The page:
Labs & Centers
The research activities in the Department of Ocean and Mechanical Engineering are primarily defined by faculty interests. The research is inherently integrated into the academic programs of the department. Faculty research allows the department to provide challenging research experiences for graduate and undergraduate students. Additionally, faculty members bring their research experience to the classroom generating a sense of excitement in the courses being taught.
Research in Ocean Engineering
Ocean engineering research is typically involved with determining innovative solutions to challenging problems in working in the ocean environment. Faculty are involved in a range of federal and state sponsored projects including studies of seawater corrosion and marine materials, underwater acoustics, and acoustic imaging and communication, flow noise, autonomous marine vehicles and control, hydrodynamics and propulsion of marine vehicles, physical oceanography, fabrication of nano-materials, ocean energy technologies and machine monitoring. A significant amount of the research is in the area of naval engineering. An important traditional aspect of the department research has been the development of ocean technologies, including autonomous underwater and surface vehicles, air-deployable buoys, sonar systems, acoustic modems, and a spar platform. SeaTech, The Institute for Ocean and Systems Engineering, serves as a means to promote the transition of ocean technologies to industry.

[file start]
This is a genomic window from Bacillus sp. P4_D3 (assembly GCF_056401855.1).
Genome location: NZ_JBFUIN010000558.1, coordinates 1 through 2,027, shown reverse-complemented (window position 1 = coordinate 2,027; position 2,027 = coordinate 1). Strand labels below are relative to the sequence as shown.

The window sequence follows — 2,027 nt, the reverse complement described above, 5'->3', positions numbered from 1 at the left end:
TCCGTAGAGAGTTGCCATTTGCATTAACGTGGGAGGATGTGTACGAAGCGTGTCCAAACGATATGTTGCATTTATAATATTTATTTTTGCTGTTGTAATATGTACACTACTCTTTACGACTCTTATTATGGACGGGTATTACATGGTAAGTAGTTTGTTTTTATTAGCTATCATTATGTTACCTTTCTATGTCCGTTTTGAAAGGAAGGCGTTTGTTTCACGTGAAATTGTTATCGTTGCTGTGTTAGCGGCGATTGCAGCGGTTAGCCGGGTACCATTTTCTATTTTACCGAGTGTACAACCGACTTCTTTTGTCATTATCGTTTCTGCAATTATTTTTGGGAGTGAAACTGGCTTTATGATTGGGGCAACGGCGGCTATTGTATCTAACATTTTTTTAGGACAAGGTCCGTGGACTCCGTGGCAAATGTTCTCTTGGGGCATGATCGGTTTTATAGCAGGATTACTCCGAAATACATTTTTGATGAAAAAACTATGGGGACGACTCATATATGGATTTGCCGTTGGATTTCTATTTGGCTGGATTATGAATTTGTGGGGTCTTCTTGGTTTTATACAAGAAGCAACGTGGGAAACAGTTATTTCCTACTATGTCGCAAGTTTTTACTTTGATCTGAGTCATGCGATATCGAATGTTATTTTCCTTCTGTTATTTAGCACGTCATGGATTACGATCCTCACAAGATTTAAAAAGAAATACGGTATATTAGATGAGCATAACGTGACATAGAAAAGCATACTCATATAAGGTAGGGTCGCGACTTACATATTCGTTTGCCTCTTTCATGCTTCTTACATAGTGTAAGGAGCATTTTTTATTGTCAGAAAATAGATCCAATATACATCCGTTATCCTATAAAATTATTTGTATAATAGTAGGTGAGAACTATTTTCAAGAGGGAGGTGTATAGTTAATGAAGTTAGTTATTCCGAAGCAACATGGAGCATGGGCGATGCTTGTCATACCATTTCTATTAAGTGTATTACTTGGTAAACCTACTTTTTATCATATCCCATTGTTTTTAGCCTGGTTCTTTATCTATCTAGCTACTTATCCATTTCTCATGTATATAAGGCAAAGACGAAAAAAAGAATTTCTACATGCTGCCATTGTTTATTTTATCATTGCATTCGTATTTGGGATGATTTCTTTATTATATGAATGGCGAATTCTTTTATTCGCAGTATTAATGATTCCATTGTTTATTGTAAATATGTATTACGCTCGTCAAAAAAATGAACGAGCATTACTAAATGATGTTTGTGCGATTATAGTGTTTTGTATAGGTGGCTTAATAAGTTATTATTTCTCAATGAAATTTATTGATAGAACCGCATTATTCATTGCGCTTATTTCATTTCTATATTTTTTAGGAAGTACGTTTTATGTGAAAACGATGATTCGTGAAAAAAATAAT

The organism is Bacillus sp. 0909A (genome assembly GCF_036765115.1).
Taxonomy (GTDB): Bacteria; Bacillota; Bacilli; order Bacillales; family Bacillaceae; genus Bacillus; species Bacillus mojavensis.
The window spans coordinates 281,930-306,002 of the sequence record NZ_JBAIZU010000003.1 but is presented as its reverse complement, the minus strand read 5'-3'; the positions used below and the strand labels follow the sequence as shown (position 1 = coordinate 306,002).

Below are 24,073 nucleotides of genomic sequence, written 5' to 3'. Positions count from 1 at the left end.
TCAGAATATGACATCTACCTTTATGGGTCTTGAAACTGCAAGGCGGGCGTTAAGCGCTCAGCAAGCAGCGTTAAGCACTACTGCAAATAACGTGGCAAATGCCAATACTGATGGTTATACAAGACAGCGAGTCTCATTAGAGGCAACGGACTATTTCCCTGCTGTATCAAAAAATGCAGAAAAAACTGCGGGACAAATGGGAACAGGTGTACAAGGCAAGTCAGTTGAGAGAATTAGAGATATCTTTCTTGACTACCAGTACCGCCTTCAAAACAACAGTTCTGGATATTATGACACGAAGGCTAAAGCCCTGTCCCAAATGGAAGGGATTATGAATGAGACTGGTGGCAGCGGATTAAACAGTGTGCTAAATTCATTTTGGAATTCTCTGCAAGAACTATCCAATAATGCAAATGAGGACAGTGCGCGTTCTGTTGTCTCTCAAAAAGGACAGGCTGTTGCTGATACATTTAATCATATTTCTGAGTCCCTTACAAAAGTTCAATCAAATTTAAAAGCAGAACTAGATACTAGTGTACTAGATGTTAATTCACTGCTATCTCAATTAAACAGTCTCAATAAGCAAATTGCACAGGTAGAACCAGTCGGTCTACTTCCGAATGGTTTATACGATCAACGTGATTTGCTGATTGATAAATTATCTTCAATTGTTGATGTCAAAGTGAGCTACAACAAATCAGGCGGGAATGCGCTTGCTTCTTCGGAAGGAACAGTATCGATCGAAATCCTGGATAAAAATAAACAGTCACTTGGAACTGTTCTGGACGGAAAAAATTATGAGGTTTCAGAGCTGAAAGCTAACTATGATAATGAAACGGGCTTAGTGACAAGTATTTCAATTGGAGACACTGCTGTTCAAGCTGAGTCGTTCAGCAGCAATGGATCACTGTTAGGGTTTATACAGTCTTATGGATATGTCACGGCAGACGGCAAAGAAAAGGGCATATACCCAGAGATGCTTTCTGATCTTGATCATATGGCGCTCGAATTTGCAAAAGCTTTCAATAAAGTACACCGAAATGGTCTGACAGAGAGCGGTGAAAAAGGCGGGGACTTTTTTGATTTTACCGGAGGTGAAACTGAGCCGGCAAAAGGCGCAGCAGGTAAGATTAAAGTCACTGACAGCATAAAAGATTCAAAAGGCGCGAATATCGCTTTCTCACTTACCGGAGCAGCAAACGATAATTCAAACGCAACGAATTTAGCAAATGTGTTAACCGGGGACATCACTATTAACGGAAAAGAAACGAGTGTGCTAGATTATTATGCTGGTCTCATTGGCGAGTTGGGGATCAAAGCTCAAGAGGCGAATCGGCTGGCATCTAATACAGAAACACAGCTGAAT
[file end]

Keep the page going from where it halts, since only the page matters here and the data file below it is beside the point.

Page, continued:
Research in Mechanical Engineering
Mechanical engineering research involves design, manufacture and operation of thermal and mechanical systems. Mechanical systems research includes controls, robotics, mechatronics, fluid power and motion control as well as the dynamics and kinematics of machinery. Faculty are involved in several research areas including, composite materials, helicopter dynamics, robotics, fluid mechanics and heat transfer, combustion, manufacturing, solar energy, structural engineering, and mechanical vibrations. The department has particular strengths in the areas of composite materials, stochastic processes, fuel cell technology and finite element analysis.